On Monday, the Pittsburgh Steelers acquired Miami Dolphins safety Minkah Fitzpatrick, thus putting an end to any speculation that the Seattle Seahawks (who were reportedly interested in the ex-Alabama star) would land themselves another big defensive name through a trade.
Attention has now shifted to the future of Jacksonville Jaguars cornerback Jalen Ramsey, who requested a trade one day after his heated confrontation with head coach Doug Marrone.
If we focused just on his abilities, it sure is tempting for the Seahawks to have a look. He fits the physical profile of a Seahawks CB, which made him a perfect fit for then-head coach Gus Bradley when Jacksonville drafted Jalen in 2016. Ramsey has proven himself to be among the league’s best shutdown corners, earning first-team All-Pro honors in just his second season in the league. He excels in man coverage and while he had a dip in performance in 2018, the Jaguars pass defense was still top-ten in DVOA. With all due respect to Shaquill Griffin and Tre Flowers, he’s better than both of Seattle’s starting corners. He’s still 24 years old and his rookie deal runs through the 2020 fifth-year option.
...But my jaw would hit the floor if the Seahawks even made a serious effort to get the disgruntled Ramsey.
For starters, he’s a scheme misfit.
Yeah let's bring him into a zone heavy defense I'm sure he'll react well to that and Pete's entrenched beliefs. Keep this dude's rotten attitude away from a team that's fun again, and a CB group with a few promising, traitsy young players https://t.co/jeW150CE9o— Alistair Corp (@byAlistairCorp) September 16, 2019
Then follow that up with his crummy attitude, which is exactly what Pete Carroll sought to avoid after the known drama with Richard Sherman towards the end of his tenure in Seattle.
@ everyone wanting him in Seattle: Pete Carroll cut ties with franchise legends & sacrificed talent in order to refresh the culture inside the locker room.— Alistair Corp (@byAlistairCorp) September 16, 2019
All-Pro talent aside, all Jalen Ramsey has proved to be is a poor teammate, selfish & a nightmare to deal with. Hard pass. https://t.co/tay0DgSRwM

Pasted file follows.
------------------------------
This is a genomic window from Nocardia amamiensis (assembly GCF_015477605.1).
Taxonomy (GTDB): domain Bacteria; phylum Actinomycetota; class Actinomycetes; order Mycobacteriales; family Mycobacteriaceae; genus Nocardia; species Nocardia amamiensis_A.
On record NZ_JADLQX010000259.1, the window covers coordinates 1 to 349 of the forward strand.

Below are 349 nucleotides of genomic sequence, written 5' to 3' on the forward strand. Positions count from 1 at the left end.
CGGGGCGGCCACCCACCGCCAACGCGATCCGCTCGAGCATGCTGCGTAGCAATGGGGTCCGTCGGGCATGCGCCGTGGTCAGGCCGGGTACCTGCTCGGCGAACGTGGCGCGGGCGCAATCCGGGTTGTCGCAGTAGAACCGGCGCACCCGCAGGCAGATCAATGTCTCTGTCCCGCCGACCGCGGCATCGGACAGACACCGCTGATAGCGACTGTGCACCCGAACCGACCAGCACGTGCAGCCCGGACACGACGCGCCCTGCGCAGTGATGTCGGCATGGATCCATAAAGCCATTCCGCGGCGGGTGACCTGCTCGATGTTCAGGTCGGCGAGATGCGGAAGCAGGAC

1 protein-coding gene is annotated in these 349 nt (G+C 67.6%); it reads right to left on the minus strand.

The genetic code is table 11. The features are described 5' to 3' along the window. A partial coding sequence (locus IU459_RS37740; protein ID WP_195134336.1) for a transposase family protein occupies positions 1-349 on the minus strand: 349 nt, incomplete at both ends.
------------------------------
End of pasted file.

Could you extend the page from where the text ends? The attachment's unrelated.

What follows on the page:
In 2017, the Jaguars went 10-6 and Ramsey spent the next 7 months telling anyone who would listen he was the greatest player alive, and how poor everyone else is.— Alistair Corp (@byAlistairCorp) September 16, 2019
In 2018, the Jaguars went 5-11 and Ramsey responded with this: pic.twitter.com/zYIRGVden6
Even from an historical standpoint, Pete Carroll clearly prefers to play “his guys” at cornerback over players like Ramsey, who is effectively a veteran at this stage of his career.
To further illustrate my point, here’s a list of starting Seahawks outside cornerbacks since 2012:
Williams and King are the only ones who played even one defensive snap on another team before their arrival on the Seahawks, and the latter only had 15 snaps with the Atlanta Falcons. Cary Williams was a veteran starter and quite conceivably the single worst signing of the John Schneider era, and Shead took his spot midway through 2015. Everyone else was either drafted or signed as a UDFA.
I firmly believe the Williams disaster was a lesson learned, and that the Carroll philosophy for his cornerbacks is meant exclusively for the inexperienced.
Oh yes, and then there’s the asking price.
League source tells me the Jaguars want two first-rounders for Jalen Ramsey.— JennaLaineESPN (@JennaLaineESPN) September 17, 2019
There is utterly no way the Seahawks are going to go all-out for someone like Ramsey, baggage or not. Add in that he’s destined to ask for a long-term contract and I’d say the final price for Minkah Fitzpatrick (2020 1st + 2020 5th + swapping 2021 6ths) was much more attainable than what Ramsey is likely to fetch if/when he does get dealt.
Sorry to kill your rosterbation if you had any fantasies about the Seahawks landing a troubled but elite talent. This doesn’t mean Seattle won’t make another move before the trade deadline, but there are just too many reasons why a trade is unrealistic.